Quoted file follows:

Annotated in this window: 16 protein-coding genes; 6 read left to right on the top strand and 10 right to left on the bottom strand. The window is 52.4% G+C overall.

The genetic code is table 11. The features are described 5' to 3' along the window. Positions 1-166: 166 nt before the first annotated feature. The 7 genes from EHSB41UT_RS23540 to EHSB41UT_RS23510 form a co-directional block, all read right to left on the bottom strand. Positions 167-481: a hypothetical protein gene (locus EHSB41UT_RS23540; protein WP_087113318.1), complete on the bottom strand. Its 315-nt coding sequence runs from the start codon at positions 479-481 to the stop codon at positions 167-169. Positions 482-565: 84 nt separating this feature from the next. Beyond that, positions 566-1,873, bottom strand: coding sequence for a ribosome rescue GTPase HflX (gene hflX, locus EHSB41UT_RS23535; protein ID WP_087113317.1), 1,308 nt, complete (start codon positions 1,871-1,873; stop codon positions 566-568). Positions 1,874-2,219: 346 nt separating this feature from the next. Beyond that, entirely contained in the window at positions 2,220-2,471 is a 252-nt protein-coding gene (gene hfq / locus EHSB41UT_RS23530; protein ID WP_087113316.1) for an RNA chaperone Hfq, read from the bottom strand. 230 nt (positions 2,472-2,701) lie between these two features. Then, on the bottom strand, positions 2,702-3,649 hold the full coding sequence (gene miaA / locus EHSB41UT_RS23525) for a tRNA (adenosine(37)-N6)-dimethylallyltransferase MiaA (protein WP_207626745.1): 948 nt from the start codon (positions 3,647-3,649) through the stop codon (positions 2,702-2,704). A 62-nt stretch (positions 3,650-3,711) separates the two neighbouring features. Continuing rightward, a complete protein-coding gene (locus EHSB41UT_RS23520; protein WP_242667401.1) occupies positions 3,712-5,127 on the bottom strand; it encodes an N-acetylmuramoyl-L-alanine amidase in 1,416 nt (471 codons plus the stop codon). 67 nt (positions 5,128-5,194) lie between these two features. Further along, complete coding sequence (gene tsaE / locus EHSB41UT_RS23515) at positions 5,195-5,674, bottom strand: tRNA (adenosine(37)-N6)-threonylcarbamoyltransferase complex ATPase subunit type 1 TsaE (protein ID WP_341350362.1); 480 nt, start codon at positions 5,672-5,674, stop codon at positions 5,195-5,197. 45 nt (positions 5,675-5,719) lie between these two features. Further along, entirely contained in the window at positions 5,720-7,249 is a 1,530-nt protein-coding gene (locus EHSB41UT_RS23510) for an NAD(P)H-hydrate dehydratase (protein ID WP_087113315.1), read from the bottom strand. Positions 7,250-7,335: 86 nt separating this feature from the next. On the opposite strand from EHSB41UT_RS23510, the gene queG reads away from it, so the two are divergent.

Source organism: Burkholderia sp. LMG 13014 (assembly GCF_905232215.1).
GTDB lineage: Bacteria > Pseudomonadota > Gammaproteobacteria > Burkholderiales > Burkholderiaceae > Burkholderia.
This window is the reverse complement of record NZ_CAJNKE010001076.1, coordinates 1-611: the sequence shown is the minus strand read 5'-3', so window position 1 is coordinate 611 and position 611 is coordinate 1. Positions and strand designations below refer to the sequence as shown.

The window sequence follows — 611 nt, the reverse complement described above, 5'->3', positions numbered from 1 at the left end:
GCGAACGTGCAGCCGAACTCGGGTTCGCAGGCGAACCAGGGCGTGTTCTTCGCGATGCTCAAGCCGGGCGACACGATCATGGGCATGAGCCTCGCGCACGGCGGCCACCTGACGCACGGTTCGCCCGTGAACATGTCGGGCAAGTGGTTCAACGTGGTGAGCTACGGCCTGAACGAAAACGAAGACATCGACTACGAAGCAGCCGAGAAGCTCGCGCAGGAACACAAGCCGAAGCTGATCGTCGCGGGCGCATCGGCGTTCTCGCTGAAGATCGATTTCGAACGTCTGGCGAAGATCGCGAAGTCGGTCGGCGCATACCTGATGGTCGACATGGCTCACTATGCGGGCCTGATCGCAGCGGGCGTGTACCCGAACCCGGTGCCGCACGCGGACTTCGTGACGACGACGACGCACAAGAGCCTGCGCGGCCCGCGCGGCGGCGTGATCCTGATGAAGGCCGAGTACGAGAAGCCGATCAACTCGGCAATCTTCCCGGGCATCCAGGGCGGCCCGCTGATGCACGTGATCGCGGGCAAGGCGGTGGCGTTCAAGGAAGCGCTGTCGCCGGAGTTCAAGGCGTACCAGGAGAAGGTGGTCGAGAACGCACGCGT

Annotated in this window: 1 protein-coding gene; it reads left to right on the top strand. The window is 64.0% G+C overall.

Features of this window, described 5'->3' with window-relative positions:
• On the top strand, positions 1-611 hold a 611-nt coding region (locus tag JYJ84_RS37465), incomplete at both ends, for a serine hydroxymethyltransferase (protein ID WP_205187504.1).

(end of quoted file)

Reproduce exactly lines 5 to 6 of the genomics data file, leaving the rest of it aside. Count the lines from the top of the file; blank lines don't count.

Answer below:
This window is the reverse complement of record NZ_CAJNKE010001076.1, coordinates 1-611: the sequence shown is the minus strand read 5'-3', so window position 1 is coordinate 611 and position 611 is coordinate 1. Positions and strand designations below refer to the sequence as shown.

The window sequence follows — 611 nt, the reverse complement described above, 5'->3', positions numbered from 1 at the left end: